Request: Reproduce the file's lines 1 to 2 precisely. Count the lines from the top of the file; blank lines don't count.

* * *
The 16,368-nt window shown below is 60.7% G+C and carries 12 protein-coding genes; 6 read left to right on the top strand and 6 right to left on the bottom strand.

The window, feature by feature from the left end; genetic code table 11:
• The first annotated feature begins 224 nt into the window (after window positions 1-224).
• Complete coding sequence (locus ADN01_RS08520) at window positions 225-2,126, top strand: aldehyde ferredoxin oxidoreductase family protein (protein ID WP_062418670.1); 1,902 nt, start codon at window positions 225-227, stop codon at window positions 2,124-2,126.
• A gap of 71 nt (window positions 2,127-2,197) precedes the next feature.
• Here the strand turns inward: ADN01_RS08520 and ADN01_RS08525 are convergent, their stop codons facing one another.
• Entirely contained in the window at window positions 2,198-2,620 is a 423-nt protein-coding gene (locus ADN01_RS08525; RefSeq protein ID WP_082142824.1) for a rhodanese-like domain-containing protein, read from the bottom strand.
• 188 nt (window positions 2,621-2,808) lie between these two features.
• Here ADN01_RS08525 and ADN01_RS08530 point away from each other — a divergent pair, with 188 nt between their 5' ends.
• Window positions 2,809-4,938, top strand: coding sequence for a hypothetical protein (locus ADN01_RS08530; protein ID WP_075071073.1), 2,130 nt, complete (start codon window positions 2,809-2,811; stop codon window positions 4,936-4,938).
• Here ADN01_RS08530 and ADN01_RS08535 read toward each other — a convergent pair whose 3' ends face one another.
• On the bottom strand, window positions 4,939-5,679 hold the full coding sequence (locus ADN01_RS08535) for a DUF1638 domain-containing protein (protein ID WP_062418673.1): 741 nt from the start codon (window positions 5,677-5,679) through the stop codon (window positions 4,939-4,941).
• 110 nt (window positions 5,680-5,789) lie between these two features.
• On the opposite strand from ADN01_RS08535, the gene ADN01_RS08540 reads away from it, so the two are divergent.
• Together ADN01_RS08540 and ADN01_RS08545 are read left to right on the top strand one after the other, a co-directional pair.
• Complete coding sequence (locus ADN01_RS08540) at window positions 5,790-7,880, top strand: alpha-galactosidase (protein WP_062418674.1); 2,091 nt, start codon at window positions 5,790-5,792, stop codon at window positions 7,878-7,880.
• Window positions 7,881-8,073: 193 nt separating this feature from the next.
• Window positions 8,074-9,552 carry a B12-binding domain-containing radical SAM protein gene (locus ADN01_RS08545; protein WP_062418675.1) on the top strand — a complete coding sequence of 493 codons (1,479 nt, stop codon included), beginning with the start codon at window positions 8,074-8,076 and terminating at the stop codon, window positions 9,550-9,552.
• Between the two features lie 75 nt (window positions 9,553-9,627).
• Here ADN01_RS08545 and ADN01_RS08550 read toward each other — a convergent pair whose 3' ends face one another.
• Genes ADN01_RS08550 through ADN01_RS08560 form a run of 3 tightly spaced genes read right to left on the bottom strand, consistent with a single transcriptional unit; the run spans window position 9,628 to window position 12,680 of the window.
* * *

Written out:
The 16,368-nt window shown below is 60.7% G+C and carries 12 protein-coding genes; 6 read left to right on the top strand and 6 right to left on the bottom strand.

The window, feature by feature from the left end; genetic code table 11: